International tribunal upholds Bangladesh’s economic, territorial rights over 200 nautical miles from coast
Bangladesh yesterday won a landmark verdict at the International Tribunal for the Law of the Sea, which sustained its claim to 200-nautical-mile exclusive economic and territorial rights in the Bay of Bengal rejecting the claims of Myanmar. The verdict of the court went absolutely in Bangladesh’s favour and even beyond, as it gave more than what Bangladesh had asked for. The judgment is final and cannot be appealed against. The verdict of the tribunal gave Bangladesh a substantial share of the outer continental shelf beyond 200 miles, which would open ways for offshore oil and gas exploration in the Bay. The tribunal also awarded Bangladesh a full 12-mile territorial sea around St Martin’s Island, overruling Myanmar’s argument that the island be cut in half and shared.
“We have got everything, even more than what we wanted. We are happy, we are absolutely delighted,” cheerful Foreign Minister Dipu Moni told The Daily Star over the phone from Hamburg, Germany.
“This is a great day for Bangladesh. All our strategic objectives were achieved,” she said, adding that Bangladesh could now proceed with its oil and gas exploration in the area. “In our claims, we wanted around 1 lakh square miles but the tribunal in its verdict gave us 1.11 lakh square miles,” she said. Yesterday’s 151-page judgment was the first by any court or tribunal to delimit the maritime area beyond 200 miles, known as the “outer continental shelf”, and is certain to establish an important precedent.
“Bangladesh’s full access to the high seas out to 200 miles and beyond is now recognised and guaranteed with our undisputed rights to the fish in our waters and the natural resources beneath our seabed,” Minister Dipu Moni said.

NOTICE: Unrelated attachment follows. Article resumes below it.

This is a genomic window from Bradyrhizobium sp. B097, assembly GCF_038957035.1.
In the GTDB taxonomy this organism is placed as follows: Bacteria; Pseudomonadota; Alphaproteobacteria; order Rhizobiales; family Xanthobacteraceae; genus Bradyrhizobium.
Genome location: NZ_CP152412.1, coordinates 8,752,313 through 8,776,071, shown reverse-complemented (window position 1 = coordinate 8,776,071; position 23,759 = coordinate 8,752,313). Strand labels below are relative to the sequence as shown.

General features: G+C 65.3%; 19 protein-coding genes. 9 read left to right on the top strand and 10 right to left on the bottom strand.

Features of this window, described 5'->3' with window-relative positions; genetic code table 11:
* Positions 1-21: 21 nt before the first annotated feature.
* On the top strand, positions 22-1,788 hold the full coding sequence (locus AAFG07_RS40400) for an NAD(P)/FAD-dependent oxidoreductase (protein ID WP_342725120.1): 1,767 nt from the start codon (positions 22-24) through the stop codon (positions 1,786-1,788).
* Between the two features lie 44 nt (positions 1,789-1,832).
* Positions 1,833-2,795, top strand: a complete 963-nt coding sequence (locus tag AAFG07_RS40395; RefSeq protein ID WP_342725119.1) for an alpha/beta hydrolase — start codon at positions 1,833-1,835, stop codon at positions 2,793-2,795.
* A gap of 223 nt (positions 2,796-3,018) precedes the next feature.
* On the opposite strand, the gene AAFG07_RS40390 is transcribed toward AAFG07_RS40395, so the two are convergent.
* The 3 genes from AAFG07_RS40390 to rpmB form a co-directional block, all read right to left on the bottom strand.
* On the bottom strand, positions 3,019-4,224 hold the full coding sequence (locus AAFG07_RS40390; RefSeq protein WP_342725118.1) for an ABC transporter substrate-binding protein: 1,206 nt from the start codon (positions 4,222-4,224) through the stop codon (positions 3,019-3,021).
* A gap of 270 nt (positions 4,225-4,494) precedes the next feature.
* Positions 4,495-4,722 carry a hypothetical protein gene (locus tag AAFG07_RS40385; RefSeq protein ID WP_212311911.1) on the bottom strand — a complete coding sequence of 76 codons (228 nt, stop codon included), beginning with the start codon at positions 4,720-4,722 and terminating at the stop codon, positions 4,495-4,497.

The tribunal, based in Hamburg, Germany, was established by the United Nations Convention on the Law of the Sea to adjudicate disputes between states concerning issues covered by the convention, including the delimitation of maritime boundaries. President of the tribunal Jose Luis Jesus of Cape Verde read out the judgment in the courtroom yesterday around 4:30am Bangladesh time. The 23-member panel of judges of the tribunal delivered its judgment after following a series of procedures and long hearings between September 8 and September 24, 2011, when both the countries presented their arguments. The verdict, which the judges passed voting 21 to 1, concludes the case initiated by Bangladesh against Myanmar on October 8, 2009, to resolve a longstanding dispute over the maritime boundary. Sources said Bangladesh lodged cases after India and Myanmar unfairly cut off a significant portion of Bangladesh’s maritime area in the Bay. Bangladesh’s objection to Myanmar’s claim was lodged with the tribunal and its objection to the Indian claim was filed with the UN’s Permanent Court of Arbitration based in The Hague, the Netherlands. The arbitration with India is expected to be settled in 2014. Bangladesh favours a principle based on “equity” while India and Myanmar favours “equidistance” system to get larger maritime areas. Under a UN charter, the principle of “equity” takes into account a country’s population, economic status and needs, GDP growth, and other issues, while the “equidistance” system marks the boundary through geometric calculations.